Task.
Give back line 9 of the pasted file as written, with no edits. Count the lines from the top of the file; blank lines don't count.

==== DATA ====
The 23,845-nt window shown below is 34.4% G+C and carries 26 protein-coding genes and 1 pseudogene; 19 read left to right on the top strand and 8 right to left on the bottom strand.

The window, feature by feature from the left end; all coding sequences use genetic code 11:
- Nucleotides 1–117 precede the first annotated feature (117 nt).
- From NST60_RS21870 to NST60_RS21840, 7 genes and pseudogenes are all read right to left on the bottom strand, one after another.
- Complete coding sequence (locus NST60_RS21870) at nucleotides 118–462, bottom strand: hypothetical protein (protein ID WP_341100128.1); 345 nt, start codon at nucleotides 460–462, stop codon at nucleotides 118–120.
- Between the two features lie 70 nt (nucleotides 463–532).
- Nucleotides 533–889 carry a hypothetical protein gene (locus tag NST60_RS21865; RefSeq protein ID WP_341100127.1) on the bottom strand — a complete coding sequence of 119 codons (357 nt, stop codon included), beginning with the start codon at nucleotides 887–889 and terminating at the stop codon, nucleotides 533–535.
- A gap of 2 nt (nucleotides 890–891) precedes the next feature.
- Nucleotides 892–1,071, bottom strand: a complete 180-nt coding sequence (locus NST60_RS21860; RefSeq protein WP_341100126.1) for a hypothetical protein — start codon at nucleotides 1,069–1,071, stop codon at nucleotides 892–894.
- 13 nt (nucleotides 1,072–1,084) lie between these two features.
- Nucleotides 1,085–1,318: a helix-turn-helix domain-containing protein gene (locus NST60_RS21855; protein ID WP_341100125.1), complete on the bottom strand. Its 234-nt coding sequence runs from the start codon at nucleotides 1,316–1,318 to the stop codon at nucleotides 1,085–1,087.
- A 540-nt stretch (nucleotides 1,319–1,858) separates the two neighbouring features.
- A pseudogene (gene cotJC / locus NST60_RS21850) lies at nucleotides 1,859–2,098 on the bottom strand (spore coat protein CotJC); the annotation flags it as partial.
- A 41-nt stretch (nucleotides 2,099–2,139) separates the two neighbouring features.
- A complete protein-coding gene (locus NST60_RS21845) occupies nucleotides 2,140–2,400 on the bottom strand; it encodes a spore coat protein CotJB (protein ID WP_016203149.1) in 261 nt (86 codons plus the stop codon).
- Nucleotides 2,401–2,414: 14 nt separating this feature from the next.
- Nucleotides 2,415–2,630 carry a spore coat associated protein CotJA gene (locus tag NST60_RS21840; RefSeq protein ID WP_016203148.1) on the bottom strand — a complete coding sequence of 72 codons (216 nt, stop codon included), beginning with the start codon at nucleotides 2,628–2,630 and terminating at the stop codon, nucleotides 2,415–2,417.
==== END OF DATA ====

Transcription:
- Nucleotides 892–1,071, bottom strand: a complete 180-nt coding sequence (locus NST60_RS21860; RefSeq protein WP_341100126.1) for a hypothetical protein — start codon at nucleotides 1,069–1,071, stop codon at nucleotides 892–894.